Dram Initiative #020 – St. Paddy’s Day Irish Night
(Long overdue event recap. More of these to come…)
It’s fun to pick on the Irish. Well…that’s not entirely true. It’s fun to pick on a particular Irish chap I know. Mostly ’cause he definitely dishes more than he takes, but also simply because he’s delusional. Y’know the type. Believes Guinness is brewed of water from the fountain of youth; actually buys into the Bushmills 1608 date; subscribes to the theory that pubs truly are sunscreen for the Irish; and conceded his heterosexuality is threatened in proximity to Colin Farrell.
Anyway…when it came time to schedule our March event it was a no-brainer to make it a St. Paddy’s day celebration. We pulled out all the stops to suss out a line-up of Irish drams that told a bit of a story (and gave a well-rounded view of Irish whiskey as a category) and settled in for a tour of the Emerald Isle (figuratively speaking), making distillery pitstops along the way.
I tried convincing our Irish whipping boy to present this one, but to no avail. The way it works in the DI is that we almost always have top tier speakers coming through to present to the Collective, but from time to time either the line-up of malts isn’t conducive to an outside speaker or there simply isn’t one at the ready. In such cases the poor saps in the club are forced to listen to me ramble on for a couple hours. This night was just such an occasion. Two hours of yours truly nattering about the ins and outs of Scotland’s poor lesser sibling. At least – as a form of apology/anesthetic – they had a few tasty drinks to help the medicine go down.
We stepped back in time to look at the origins of the spirit (and spurious, unprovable claims of precedence) and dug into topics such as the column distillation, pot still whiskey, the rise and fall and subsequent rise again of Irish drams and finally went through the distilleries themselves in order to shed some light on a drink that is only now seeing a resurgence to its once-proud past. And at the very tail end of it all we spoke to the future and how Irish whiskey could finally see some true revolution in coming days, under the maverick stylings of Mark Reynier’s new Waterford distillery. Even I managed to get excited about a few of these drams.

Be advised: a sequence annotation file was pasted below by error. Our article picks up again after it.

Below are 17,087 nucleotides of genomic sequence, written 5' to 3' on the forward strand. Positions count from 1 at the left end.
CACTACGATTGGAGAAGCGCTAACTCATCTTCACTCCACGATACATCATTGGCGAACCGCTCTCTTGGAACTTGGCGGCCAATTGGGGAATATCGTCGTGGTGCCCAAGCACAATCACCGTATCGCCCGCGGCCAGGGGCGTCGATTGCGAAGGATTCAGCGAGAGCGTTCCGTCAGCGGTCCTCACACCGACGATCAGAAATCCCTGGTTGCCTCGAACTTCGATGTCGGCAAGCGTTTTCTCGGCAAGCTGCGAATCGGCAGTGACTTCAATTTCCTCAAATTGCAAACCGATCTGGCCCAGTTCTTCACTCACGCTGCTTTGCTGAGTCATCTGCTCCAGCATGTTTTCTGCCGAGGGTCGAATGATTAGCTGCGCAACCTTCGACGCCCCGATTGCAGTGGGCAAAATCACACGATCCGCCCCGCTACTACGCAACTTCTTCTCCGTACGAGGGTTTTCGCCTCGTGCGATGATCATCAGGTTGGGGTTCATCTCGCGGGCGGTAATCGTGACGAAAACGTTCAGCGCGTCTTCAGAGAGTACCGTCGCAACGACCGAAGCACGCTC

I say that, not because many aren’t great, but simply because I find them often too light and too…neutered. Irish whiskey at an abv of 46% or higher, and non-chill-filtered has been a relative scarcity. No different tonight, but there were a couple that hit that bench mark, and better still…there were a couple absolutely stunning knee-knockers in the midst. The two Jameson Rarest, in particular. Just wow.
So…for one night a year (or this year anyway), we figured it would be apropos to don the green and cheese out like a bunch of cultural tourists and join the (un)official Irish drinking team. I dare say we done ’em proud. It was a festive eve. The right people, and the right spirit. Pun intended. It was a night for Guinness. For Flogging Molly and The Pogues. For Dropkick and Liam. For Sinead and U2. For culturally insensitive, borderline-racist Irish jokes (in good taste, I must add). And yeah…for Colin Farrell. The gang truly seemed to enjoy our little detour from the norm.
The evening’s bevies (in order presented, though not necessarily ranked):
Bushmills 16 y.o. Single Malt
Bushmills 21 y.o. Single Malt
Bushmills 1989 Single Cask #7983 (Bourbon)
Green Spot Single Pot Still
Midleton Very Rare 2011
Redbreast 12 y.o. Single Pot Still
Jameson Rarest Vintage Reserve 2007 Edition #16544
Jameson Rarest Vintage Reserve 2009 Edition #55251
Teeling Hybrid Malt Whiskey No. 1 Edition
I have to give credit where credit is due. In all fairness, our overgrown token leprechaun was a good sport, especially considering how liberally I peppered my presentation with mockery. He took it like a champ. Fear not, though. I’m already working on my material for the next St. Paddy’s Day lambasting. Let no shamrock go unturned in the name of a good insult. Slainte Mhath!
– Images: Curt, Steve & Scott
– Words: Curt